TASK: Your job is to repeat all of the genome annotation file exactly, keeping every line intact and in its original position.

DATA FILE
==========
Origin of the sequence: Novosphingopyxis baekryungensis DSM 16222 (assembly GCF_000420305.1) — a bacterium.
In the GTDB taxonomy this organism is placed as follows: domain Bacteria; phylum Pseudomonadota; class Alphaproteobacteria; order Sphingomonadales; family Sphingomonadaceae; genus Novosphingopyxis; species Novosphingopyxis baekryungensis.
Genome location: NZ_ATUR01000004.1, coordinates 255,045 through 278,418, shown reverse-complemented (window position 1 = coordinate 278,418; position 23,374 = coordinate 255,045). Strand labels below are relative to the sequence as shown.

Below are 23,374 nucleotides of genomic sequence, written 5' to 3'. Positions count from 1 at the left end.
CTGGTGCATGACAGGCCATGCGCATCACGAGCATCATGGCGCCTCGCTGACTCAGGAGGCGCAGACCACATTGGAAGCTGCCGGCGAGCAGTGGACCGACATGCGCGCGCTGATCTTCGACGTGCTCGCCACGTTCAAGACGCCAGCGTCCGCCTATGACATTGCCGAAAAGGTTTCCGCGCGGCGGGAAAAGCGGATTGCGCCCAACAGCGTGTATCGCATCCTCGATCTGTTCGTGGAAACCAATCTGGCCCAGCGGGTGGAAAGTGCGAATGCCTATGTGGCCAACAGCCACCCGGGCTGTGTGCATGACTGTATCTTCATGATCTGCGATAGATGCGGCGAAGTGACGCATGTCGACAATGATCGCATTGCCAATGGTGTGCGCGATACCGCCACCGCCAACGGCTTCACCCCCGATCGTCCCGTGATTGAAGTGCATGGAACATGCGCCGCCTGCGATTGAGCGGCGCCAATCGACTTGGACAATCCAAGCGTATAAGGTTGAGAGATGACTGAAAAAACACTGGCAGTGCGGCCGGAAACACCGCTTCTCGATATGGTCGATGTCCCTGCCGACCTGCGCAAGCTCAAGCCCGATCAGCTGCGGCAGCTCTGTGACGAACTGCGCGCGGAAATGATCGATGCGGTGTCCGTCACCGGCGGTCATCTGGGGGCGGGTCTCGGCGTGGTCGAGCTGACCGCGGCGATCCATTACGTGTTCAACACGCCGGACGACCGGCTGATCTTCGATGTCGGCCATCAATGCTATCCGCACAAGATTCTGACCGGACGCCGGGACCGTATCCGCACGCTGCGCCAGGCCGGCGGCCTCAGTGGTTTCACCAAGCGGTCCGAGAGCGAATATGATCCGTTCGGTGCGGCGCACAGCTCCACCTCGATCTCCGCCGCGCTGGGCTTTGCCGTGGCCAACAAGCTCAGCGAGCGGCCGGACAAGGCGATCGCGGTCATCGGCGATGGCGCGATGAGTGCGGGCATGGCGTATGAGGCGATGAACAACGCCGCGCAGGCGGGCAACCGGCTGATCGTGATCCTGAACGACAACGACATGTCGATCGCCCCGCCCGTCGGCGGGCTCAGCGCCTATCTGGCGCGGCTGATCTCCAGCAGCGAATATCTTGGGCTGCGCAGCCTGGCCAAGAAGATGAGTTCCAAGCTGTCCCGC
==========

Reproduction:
Origin of the sequence: Novosphingopyxis baekryungensis DSM 16222 (assembly GCF_000420305.1) — a bacterium.
In the GTDB taxonomy this organism is placed as follows: domain Bacteria; phylum Pseudomonadota; class Alphaproteobacteria; order Sphingomonadales; family Sphingomonadaceae; genus Novosphingopyxis; species Novosphingopyxis baekryungensis.
Genome location: NZ_ATUR01000004.1, coordinates 255,045 through 278,418, shown reverse-complemented (window position 1 = coordinate 278,418; position 23,374 = coordinate 255,045). Strand labels below are relative to the sequence as shown.

Below are 23,374 nucleotides of genomic sequence, written 5' to 3'. Positions count from 1 at the left end.
CTGGTGCATGACAGGCCATGCGCATCACGAGCATCATGGCGCCTCGCTGACTCAGGAGGCGCAGACCACATTGGAAGCTGCCGGCGAGCAGTGGACCGACATGCGCGCGCTGATCTTCGACGTGCTCGCCACGTTCAAGACGCCAGCGTCCGCCTATGACATTGCCGAAAAGGTTTCCGCGCGGCGGGAAAAGCGGATTGCGCCCAACAGCGTGTATCGCATCCTCGATCTGTTCGTGGAAACCAATCTGGCCCAGCGGGTGGAAAGTGCGAATGCCTATGTGGCCAACAGCCACCCGGGCTGTGTGCATGACTGTATCTTCATGATCTGCGATAGATGCGGCGAAGTGACGCATGTCGACAATGATCGCATTGCCAATGGTGTGCGCGATACCGCCACCGCCAACGGCTTCACCCCCGATCGTCCCGTGATTGAAGTGCATGGAACATGCGCCGCCTGCGATTGAGCGGCGCCAATCGACTTGGACAATCCAAGCGTATAAGGTTGAGAGATGACTGAAAAAACACTGGCAGTGCGGCCGGAAACACCGCTTCTCGATATGGTCGATGTCCCTGCCGACCTGCGCAAGCTCAAGCCCGATCAGCTGCGGCAGCTCTGTGACGAACTGCGCGCGGAAATGATCGATGCGGTGTCCGTCACCGGCGGTCATCTGGGGGCGGGTCTCGGCGTGGTCGAGCTGACCGCGGCGATCCATTACGTGTTCAACACGCCGGACGACCGGCTGATCTTCGATGTCGGCCATCAATGCTATCCGCACAAGATTCTGACCGGACGCCGGGACCGTATCCGCACGCTGCGCCAGGCCGGCGGCCTCAGTGGTTTCACCAAGCGGTCCGAGAGCGAATATGATCCGTTCGGTGCGGCGCACAGCTCCACCTCGATCTCCGCCGCGCTGGGCTTTGCCGTGGCCAACAAGCTCAGCGAGCGGCCGGACAAGGCGATCGCGGTCATCGGCGATGGCGCGATGAGTGCGGGCATGGCGTATGAGGCGATGAACAACGCCGCGCAGGCGGGCAACCGGCTGATCGTGATCCTGAACGACAACGACATGTCGATCGCCCCGCCCGTCGGCGGGCTCAGCGCCTATCTGGCGCGGCTGATCTCCAGCAGCGAATATCTTGGGCTGCGCAGCCTGGCCAAGAAGATGAGTTCCAAGCTGTCCCGC